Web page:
Lessons for Wolves as they suffer a third successive loss
Sometimes, football makes fools of us all. After 26 minutes at Molineux, Wolverhampton Wanderers had been comfortably the better side. After 30, they were two goals down to Tottenham. There wasn’t a person in the ground who saw that scoreline in the game’s future.
Spurs had struggled. Mousa Dembele had limped off in the opening minutes, leaving Mauricio Pochettino to hastily reassemble his midfield. Not yet confident in Christian Eriksen’s ability to survive an entire game, Pochettino replaced Dembele with Son Heung Min, loading his side’s forward areas but significantly depleting its middle. Tottenham looked exposed and, for much of that opening half-an-hour, their opponents played with great pace and direction, moving the ball swiftly across the pitch, through and around that porous midfield, and into dangerous positions.
And then Erik Lamela scored. A smart one-two with Son sent the Argentine in alone with Rui Patricio and he pushed a neat finished between the goalkeeper’s legs.
It was shocking. But it was also familiar. Two weeks ago, Wolves had also had the better of their opening exchanges with Watford and yet, just as they did here, they conspired to concede. In that game, one quickly became two, with Roberto Pereyra doubling his side’s lead less than five minutes later. For Pereyra then, read Moura now: the Brazilian found himself on the end of a perfect Kieran Trippier cross and from barely six yards he was never likely to miss, heading across and beyond the exposed Patricio.
Without doing anything particularly well or exerting any sort of authority, Spurs found themselves completely in control of the game by default. As the half progressed, their counter-attacking threat began to fire and by the time the whistle went two goals could well have been three or four.
Most worrying for Nuno Espirito Santo will be the difficulty in diagnosing this defeat and curing what seems to be becoming a common ailment. Spurs were weak here. They were inconvenienced by that early Dembele injury, without three first-team players in Dele Alli, Jan Vertonghen and Eriksen, and in Juan Foyth they were carrying a Premier League debutant at centre-half.
Wolves did everything they could to exploit those weaknesses and, actually, for long periods of both halves they played as well as they have all season. The Watford performance had admittedly disintegrated, with Javi Gracia’s side doing an admirable containment job on Santo’s influential wing-backs. Here, that wasn’t the case. Joao Moutinho and Ruben Neves moved the ball very nicely – typically a barometer of overall health – and Matt Doherty and Jonny kept raiding.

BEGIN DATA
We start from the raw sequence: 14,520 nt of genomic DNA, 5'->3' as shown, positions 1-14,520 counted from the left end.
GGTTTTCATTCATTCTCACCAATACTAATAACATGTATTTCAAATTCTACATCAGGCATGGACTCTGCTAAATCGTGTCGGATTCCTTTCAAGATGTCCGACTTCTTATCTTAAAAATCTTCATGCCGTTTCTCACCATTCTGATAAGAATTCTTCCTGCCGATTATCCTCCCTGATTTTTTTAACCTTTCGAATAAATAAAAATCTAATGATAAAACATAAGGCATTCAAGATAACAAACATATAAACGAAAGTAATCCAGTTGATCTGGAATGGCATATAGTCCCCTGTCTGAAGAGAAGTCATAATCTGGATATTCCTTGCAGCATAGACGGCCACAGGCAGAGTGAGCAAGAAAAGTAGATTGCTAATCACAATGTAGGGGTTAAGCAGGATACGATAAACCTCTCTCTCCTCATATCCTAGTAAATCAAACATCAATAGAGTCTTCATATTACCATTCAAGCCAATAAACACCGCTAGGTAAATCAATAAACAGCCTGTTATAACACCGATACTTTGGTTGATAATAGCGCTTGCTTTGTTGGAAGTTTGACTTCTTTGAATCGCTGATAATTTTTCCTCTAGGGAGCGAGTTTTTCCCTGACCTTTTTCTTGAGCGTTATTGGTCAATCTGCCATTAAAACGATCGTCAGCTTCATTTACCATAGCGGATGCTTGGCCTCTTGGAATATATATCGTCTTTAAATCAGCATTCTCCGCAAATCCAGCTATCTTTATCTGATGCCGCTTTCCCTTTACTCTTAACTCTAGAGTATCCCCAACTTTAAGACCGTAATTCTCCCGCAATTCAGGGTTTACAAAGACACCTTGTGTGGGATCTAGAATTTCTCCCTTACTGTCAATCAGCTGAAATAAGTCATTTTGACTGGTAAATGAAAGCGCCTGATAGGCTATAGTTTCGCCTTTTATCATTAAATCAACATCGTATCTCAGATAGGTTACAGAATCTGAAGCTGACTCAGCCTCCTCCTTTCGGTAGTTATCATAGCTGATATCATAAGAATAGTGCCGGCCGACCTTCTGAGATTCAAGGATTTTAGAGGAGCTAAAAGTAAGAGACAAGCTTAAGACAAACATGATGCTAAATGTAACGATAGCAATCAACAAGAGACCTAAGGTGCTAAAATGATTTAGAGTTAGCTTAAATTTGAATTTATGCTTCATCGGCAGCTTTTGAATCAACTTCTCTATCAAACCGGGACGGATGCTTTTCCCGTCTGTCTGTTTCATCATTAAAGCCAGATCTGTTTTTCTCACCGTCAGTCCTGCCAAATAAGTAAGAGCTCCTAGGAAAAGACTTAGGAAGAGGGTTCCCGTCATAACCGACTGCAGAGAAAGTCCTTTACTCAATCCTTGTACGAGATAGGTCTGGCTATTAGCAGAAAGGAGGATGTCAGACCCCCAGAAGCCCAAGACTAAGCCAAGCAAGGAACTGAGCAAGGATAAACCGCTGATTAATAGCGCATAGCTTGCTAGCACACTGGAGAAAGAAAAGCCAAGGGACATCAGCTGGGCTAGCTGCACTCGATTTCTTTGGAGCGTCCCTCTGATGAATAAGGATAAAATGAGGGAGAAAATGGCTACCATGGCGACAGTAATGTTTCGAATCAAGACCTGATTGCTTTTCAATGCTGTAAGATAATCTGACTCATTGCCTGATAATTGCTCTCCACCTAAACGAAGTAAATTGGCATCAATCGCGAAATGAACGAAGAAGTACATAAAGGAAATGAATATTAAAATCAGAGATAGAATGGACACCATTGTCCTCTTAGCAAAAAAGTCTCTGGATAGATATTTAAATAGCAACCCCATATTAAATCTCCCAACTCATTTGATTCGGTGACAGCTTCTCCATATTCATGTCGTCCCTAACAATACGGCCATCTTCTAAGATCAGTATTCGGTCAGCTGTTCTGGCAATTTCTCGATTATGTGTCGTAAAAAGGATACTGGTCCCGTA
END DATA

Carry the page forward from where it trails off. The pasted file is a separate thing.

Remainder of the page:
The chances didn’t really present themselves, though, and that’s a concern. Wolves create a lot of promising positions and they do often attack in a way that suggests a goal is near, but their ability to carve out proper opportunities – the sort from which they can really expect to score – is becoming a problem. It’s even been visible in some of the games they’ve won, particularly the domination of Burnley in September, when a thoroughly excellent showing full of shots and life yielded just a one-nil win.
This is the age-old Premier League parable: being notionally the better team isn’t enough. That superiority must eventually be translated into openings and goals, or else there will almost always be a sting in the tail.
Wolves don’t lack spirit, though. When Harry Kane made it 0-3, slamming in at the second attempt after good work again from Lamela, the game seemed definitively over. It wasn’t: Trippier was caught over-playing in his own corner, allowing Jimenez to tempt Foyth into a rash tackle. Penalty, Neves made no mistake. Ten minutes later, Jonny escaped down the touchline and, on entering the box, drew another foul from the wilting Foyth. It was slightly less clear cut, but the result was the same – Jimenez converting this time.
The equaliser would never come. Pochettino flung Davinson Sanchez on to the field as an emergency buttress and, albeit with a few nervous moments, Spurs survived. For Wolves, a chastening 0-3 loss became a far more respectable 2-3 and in that comeback lay obvious merit. The players rallied, the crowd were entirely behind them and, by the end, Tottenham were desperate for the whistle.
Really though, it just served to underline the issue: Wolves had been by far the better team and should never have been scrambling for a draw in the first place. And, given how much pressure and territory they enjoyed in those final ten minutes, they really should have found a third goal.
Yes, they had been denied a legitimate goal in the first half by a wrongly-raised flag and, admittedly, Hugo Lloris was called upon to make several very fine saves, but this was still very much superiority squandered. It’s okay to pat lesser sides on the head – Huddersfield perhaps, or Cardiff – but these players are talented, their manager is highly capable, and the continuation of this issue will put their momentum at risk.
What a shame that would be, because there’s so much potential here and this one imperfection is standing in the way.
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